Nearly the end of May and the weather is still so erratic that my cooking is veering between winter comfort food one day and lighter summer dishes the next. Peperonata falls into both camps.
This Italian dish is usually served as an antipasto, but it works just as well as main dish in itself or as an accompaniment to some grilled fish or meat of some sort. The classic version usually has tomatoes and garlic in it and some recipes have a list of ingredients as long as your arm. My preference is to keep it simple - no tomatoes, no garlic, just letting the sweetness of the peppers speak for themselves.
This takes just 5 minutes to prepare and makes enough for one very generous portion (depending on the size of the peppers) or two smaller ones. Like a lot of slow-cooked dishes, this tastes just as good if not better when reheated the next day.
What you need:
Halve the peeled onion and slice it thinly. Pour a very generous glug of olive oil into a heavy sauteuse and sauté the onion over a medium heat until it turns translucent. While the onion is cooking, deseed the peppers, remove any white pith inside, halve them vertically and slice thinly.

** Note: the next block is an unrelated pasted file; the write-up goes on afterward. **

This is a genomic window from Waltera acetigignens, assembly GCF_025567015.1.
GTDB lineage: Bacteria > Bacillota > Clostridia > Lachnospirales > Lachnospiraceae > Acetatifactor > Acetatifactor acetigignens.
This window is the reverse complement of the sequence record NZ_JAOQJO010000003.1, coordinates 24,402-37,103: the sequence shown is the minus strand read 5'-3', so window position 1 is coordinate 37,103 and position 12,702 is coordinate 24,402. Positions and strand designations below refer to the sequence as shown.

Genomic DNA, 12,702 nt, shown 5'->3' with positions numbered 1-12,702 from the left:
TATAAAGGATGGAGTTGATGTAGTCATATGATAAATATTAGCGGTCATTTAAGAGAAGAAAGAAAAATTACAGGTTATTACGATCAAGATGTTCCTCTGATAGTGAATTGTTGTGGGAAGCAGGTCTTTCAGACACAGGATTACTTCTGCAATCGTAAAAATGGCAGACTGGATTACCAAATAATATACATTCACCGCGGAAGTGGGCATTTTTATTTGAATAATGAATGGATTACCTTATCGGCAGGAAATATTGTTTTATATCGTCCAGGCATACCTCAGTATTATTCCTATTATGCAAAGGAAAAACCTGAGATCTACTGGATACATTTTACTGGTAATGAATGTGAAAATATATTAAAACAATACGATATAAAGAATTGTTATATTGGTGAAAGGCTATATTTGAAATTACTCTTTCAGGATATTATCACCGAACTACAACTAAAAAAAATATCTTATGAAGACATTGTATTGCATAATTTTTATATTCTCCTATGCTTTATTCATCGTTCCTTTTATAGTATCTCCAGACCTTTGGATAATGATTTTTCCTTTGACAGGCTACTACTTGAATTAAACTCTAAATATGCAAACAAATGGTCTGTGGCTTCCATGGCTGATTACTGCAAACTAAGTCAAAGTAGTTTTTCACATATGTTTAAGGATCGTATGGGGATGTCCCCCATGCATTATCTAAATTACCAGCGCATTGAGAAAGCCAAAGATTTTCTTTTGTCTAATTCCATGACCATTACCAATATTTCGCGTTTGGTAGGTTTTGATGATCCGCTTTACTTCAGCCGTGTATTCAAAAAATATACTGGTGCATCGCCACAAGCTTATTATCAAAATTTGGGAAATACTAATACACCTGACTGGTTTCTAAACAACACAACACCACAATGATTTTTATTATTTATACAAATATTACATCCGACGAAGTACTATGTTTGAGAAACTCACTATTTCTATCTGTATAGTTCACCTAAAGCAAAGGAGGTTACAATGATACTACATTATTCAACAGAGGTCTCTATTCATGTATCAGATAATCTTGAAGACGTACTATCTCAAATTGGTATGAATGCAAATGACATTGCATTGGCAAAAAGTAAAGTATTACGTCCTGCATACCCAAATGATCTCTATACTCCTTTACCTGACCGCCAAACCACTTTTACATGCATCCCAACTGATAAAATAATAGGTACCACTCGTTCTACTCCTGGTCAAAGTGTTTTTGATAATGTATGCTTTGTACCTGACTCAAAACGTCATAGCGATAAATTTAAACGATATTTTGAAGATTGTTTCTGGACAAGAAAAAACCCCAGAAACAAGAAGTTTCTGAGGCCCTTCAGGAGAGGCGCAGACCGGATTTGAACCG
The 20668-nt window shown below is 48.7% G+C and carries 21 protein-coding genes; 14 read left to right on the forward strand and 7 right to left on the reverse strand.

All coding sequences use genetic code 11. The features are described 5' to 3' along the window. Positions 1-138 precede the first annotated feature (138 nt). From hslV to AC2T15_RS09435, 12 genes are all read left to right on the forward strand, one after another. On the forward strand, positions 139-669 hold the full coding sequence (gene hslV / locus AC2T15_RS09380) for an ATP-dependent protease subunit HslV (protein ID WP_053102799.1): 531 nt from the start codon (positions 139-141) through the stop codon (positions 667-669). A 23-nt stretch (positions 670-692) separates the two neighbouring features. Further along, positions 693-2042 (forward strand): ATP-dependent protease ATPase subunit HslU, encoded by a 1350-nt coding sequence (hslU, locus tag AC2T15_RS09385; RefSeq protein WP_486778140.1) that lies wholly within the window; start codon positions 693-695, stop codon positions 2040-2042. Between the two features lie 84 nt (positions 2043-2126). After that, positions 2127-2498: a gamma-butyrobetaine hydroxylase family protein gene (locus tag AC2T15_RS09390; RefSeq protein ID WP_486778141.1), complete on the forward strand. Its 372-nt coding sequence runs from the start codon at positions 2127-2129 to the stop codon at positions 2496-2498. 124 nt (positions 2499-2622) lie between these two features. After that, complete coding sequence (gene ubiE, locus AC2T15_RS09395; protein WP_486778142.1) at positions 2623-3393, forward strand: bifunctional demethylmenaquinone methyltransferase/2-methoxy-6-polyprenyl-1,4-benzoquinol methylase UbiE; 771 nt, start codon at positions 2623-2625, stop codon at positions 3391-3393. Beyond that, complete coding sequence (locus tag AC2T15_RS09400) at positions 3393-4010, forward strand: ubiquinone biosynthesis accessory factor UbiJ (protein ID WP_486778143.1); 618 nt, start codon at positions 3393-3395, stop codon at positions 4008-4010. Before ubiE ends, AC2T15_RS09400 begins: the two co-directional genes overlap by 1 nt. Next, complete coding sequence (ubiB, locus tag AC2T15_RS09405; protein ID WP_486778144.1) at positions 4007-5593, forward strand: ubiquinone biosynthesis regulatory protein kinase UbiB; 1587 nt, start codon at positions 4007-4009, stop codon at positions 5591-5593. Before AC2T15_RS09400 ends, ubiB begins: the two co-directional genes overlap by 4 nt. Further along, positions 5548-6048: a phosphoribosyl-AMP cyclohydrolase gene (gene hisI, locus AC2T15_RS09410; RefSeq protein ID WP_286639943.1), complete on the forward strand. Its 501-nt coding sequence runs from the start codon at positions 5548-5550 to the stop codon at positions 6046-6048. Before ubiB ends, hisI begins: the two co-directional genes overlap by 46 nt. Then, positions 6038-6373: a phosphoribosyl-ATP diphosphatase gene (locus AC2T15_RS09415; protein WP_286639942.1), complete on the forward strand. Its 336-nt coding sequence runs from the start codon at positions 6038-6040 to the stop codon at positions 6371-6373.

Add the peppers to the pan and stir them through thoroughly so they are completely coated in oil. Leave them to cook down over a low heat for about an hour. Stir them once in a while so they cook evenly and put a lid on halfway through to generate some juices. Season to taste at the end.
Like ratatouille, peperonata should be lush and unctuous, never watery. Plenty of oil and a low heat (gas/electric 2 or 3 depending on your hob) are essential, as is time. Cook it too quickly on a higher heat and the water will leach out, the peppers will break down too fast and you'll end up with a soggy mess.
The peppers need to be very ripe to maximise their natural sweetness, but they should still have smooth, wrinkle-free skins. The Italians use red peppers throughout but I like to mix it up with different colours - those trio packs of red, green and yellow or orange peppers produce lovely colours as well different levels of sweetness.
You can add a small pinch of sugar to boost the sweetness if you wish. A bayleaf tucked in will add a little savoury depth, as will a small sprig of lemon thyme. You could also add a few torn fresh basil leaves at the end. But, really, this is not a dish for mucking around with - simple is best.